Simon Called Peter

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Simon Called Peter is a novel by Robert Keable (1887–1927) [1] which was a best-seller in 1921.[2] The title is a reference to Simon Peter the apostle and first Pope of the Catholic Church.

In 1921 it was met with astonishing success, and its runaway popularity won Keable a level of celebrity. The book reportedly sold over 600,000 copies during the 1920s,[3] reaching a 66th edition by 1922.[4] A largely autobiographical work, Simon Called Peter is the tale of a priest, Peter Graham, who has an affair in wartime France with a nurse named Julie. The title character almost abandons his faith for love, but experiences a direct revelation of Christ while watching a Catholic mass and is given up by his lover, who sees his sincerity. The book was controversial at its introduction due to its sexual and religious content;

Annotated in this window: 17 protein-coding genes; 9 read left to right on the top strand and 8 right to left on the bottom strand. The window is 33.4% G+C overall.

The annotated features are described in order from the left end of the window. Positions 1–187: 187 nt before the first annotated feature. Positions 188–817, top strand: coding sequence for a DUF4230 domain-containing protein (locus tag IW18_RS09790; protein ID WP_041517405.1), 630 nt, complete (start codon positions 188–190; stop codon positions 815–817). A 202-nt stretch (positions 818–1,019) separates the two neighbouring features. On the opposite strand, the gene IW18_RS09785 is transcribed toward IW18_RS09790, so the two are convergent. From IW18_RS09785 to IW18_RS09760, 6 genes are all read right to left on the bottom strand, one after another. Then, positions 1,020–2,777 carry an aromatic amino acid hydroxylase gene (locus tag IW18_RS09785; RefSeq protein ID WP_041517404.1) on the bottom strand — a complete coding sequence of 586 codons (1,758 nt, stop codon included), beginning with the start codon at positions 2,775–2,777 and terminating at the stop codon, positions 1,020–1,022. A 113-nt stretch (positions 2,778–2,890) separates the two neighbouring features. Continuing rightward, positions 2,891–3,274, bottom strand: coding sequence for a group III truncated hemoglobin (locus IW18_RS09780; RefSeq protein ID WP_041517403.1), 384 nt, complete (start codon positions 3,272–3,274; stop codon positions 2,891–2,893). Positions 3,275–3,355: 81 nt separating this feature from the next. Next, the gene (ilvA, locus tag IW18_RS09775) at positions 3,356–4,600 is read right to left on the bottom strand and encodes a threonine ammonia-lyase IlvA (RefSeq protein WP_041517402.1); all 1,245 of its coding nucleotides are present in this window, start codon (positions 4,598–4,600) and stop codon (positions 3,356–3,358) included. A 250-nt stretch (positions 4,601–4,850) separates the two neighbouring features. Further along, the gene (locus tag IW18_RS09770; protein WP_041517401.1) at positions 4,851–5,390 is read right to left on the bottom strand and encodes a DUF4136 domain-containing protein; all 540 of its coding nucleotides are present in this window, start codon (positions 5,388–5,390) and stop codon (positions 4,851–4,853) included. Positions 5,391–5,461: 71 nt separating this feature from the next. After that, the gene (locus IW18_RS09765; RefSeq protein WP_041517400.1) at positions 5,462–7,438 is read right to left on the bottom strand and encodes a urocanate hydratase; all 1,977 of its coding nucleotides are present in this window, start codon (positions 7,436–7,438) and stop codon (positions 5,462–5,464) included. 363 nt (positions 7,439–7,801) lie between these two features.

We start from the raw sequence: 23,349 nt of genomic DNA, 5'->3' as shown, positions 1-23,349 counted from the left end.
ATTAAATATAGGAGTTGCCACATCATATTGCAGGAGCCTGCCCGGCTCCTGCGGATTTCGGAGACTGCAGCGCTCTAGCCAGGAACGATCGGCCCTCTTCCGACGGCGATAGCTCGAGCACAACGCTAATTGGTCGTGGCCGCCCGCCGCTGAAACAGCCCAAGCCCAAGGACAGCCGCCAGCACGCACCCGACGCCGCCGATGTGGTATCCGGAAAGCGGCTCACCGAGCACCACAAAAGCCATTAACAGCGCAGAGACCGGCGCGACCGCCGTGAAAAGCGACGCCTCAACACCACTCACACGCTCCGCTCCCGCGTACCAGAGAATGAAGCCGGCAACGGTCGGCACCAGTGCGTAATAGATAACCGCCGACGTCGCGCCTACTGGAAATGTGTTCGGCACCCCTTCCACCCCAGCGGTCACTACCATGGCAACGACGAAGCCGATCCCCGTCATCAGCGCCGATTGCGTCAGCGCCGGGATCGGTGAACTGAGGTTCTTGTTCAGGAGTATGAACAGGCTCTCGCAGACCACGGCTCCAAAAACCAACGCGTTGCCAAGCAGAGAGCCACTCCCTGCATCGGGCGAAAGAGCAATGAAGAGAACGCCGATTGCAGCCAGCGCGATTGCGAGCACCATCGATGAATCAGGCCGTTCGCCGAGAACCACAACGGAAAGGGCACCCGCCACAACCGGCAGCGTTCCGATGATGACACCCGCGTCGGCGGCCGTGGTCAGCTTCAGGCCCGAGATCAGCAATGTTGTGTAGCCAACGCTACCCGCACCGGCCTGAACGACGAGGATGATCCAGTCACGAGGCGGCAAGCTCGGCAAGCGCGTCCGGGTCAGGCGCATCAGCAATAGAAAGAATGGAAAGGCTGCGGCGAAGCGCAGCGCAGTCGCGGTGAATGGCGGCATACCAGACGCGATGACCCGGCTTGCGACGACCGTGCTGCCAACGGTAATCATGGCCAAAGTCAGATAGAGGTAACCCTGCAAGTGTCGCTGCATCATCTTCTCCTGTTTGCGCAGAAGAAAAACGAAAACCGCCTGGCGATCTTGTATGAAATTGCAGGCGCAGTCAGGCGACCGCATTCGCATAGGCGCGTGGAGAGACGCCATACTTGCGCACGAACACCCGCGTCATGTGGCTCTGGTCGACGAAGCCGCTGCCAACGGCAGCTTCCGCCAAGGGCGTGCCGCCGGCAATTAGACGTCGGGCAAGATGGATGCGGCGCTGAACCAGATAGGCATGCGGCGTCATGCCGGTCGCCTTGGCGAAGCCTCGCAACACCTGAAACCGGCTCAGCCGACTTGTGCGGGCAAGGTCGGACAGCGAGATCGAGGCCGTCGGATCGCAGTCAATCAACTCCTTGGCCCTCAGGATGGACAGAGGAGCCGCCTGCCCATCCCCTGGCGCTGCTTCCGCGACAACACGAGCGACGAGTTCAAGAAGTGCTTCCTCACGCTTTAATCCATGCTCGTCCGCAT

It was made into a play in 1924 by Jules Eckert Goodman and Edward Knoblock;[5] which had a short run on Broadway.[6]

This book is referred to in The Great Gatsby. Nick Carraway, the narrator, reads a chapter and claims that "either it was terrible stuff or the whisky distorted things, because it didn't make any sense to me."[7]

The novel was followed by a sequel, Recompense, published in 1924,[8] which was made into a 1925 motion picture with the same title.


  1. ^ [1] Time Magazine, Jan 2, 1928
  2. ^ Great War Fiction by George Simmer
  3. ^ Peterson, Austin (2003). Tahiti Report 2003. iUniverse. p. 66. ISBN 0-595-26835-8.
  4. ^ Robert Keable, quoted in Cecil (1995) p.155
  5. ^ [2] Time Magazine, Aug. 18, 2004
  6. ^ Internet Broadway Database
  7. ^ The Great Gatsby. Fitzgerald, F. Scott. Penguin. 2011
  8. ^ [3] Time April 21, 1924.

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